A new study published in the International Journal of Cancer suggests that postmenopausal women with higher insulin levels may be at greater risk of developing breast cancer.
Insulin is a hormone that regulates blood sugar. Too much insulin in the blood is common in people who are obese and can be a sign of type 2 diabetes. It is also common among women with hormonal problems such as polycystic ovary syndrome. Too little insulin may indicate type 1 or type 2 diabetes. Normal values of insulin range from 5 to 20 micro units per milliliter (mcU/mL).
Researchers measured insulin levels in blood samples provided by 5,450 postmenopausal women who took part in a study called the Women's Health Initiative. The initiative was originally set up to determine the effect of hormone therapy, diet changes, and calcium plus vitamin D supplementation on postmenopausal women. More than 100,000 research volunteers ages 50 to 79 from across the U.S. took part. The study began in the mid 1990s.
For the present analysis, women were grouped by their insulin levels at the start of the study and based on the average of their insulin levels from blood drawn at years 1, 3, and 6 of the study.
Over eight years, 190 women developed breast cancer. Women with insulin levels in the highest third (13 mcU/mL or higher) were twice as likely to develop breast cancer as women in the bottom third (less than 8mcU/mL). This was true when researchers looked at insulin levels at the start of the study and when averaged throughout the study.
Results from prior studies that looked at insulin level and breast cancer have conflicted. But none of them examined insulin levels over time, like this study. Nonetheless, the researchers note that their findings require confirmation in larger studies.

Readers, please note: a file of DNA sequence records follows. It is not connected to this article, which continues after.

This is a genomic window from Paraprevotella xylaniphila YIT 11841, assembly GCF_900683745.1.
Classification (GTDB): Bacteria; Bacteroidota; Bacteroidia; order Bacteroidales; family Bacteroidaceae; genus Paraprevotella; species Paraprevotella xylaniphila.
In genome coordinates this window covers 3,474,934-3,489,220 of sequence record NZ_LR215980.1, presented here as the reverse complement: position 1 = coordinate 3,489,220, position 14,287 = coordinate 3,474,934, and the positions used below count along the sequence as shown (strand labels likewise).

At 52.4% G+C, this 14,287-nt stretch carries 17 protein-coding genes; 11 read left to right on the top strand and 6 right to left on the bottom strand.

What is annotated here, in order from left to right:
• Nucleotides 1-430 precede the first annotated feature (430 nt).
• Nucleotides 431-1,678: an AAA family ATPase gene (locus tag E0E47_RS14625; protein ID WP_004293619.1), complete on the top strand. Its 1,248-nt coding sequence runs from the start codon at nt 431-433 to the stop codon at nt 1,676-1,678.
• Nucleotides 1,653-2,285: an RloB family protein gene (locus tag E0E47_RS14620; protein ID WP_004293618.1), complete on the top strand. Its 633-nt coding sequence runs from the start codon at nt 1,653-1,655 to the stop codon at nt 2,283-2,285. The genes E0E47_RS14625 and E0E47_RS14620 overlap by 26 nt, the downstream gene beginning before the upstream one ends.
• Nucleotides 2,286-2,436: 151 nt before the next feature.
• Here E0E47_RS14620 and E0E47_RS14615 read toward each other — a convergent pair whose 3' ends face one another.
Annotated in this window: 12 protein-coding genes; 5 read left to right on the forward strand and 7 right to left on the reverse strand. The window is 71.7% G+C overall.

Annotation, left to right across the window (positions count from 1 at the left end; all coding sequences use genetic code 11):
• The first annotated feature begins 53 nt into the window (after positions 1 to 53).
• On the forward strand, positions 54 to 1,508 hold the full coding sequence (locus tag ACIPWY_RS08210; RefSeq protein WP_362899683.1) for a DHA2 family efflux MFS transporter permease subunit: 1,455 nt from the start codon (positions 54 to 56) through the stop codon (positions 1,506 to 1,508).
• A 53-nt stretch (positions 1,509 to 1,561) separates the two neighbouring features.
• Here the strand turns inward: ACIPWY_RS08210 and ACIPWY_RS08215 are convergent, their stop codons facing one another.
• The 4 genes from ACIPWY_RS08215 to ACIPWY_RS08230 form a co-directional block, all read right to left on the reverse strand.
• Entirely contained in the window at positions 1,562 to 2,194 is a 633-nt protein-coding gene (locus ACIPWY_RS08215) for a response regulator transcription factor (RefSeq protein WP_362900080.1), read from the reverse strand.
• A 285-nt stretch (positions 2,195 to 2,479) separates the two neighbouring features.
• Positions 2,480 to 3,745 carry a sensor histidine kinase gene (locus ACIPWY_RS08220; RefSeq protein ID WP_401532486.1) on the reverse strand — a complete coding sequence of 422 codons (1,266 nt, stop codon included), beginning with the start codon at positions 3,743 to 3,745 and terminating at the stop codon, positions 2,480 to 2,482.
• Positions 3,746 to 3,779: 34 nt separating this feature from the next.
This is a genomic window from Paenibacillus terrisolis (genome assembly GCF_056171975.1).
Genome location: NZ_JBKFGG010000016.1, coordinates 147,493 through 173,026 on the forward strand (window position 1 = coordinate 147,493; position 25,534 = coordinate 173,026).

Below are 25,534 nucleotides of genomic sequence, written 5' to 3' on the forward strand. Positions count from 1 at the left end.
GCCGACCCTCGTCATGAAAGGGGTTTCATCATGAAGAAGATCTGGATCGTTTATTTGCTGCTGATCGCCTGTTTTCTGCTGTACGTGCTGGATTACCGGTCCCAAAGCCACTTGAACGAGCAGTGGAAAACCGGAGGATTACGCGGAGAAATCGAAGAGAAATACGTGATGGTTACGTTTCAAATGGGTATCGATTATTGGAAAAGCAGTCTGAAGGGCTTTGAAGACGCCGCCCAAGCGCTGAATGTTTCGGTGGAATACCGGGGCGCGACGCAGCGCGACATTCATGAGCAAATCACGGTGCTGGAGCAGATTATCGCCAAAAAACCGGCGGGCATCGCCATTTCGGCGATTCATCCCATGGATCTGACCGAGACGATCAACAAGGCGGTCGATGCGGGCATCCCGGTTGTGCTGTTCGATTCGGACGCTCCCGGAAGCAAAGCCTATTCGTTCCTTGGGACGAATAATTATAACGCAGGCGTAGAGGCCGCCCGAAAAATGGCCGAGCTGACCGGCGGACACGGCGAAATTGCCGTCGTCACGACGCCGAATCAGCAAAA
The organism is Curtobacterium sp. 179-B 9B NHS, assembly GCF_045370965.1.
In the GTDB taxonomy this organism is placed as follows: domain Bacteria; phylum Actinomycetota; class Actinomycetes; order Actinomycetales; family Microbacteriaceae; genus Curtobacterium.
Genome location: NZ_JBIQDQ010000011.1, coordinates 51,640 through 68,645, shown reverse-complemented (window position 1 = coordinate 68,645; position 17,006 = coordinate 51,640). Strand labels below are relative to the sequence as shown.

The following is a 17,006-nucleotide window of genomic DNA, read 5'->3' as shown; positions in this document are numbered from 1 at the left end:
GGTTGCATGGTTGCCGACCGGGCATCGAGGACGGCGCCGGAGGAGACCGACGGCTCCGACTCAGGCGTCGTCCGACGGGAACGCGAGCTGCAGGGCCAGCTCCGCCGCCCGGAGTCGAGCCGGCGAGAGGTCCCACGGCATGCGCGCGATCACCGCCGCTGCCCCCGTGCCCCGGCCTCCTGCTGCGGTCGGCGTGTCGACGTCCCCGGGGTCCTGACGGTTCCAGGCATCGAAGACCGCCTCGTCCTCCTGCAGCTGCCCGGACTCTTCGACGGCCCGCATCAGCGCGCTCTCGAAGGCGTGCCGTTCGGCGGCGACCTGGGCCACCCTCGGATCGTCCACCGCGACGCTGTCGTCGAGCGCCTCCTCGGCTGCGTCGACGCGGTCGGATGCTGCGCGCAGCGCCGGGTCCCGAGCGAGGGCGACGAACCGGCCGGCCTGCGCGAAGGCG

Although obese women tend to have higher insulin levels, the link between higher insulin levels and breast cancer was stronger for thin women than for obese women. This finding is important because it suggests that insulin may contribute to postmenopausal breast cancer risk, independent of obesity.
Keeping insulin levels in check may help lower risk for breast cancer. Losing weight and getting regular exercise can help you to do this. But other healthy habits can lower your risk, too. They include the following:
Always consult your physician for more information.
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Physical activity looks like a potent weapon in the fight against breast cancer. Studies show that exercise may be able to cut the chance of developing this disease by as much as 40 percent.
Scientists are still debating exactly how much and what type of exercise is best, but what's clear is that getting up and moving is important for women's breast health.
Most studies suggest that 30 to 60 minutes a day of moderate-to-high-intensity exercise can help lower breast cancer risk. It seems, too, that the more frequently and the harder you exercise, the better chance you stand against the disease. One analysis reported a 6 percent decrease in risk for every hour of physical activity per week.
Vigorous exercise like jogging or swimming laps may be better at warding off breast cancer than activities like walking or playing golf. But moderate exercise can help, too. One study showed that brisk walking just 1 1/4 to 2 1/2 hours a week cut risk by 18 percent.
Researchers don't yet understand exactly how physical activity helps protect women against breast cancer. Exercise may act in several different ways, including: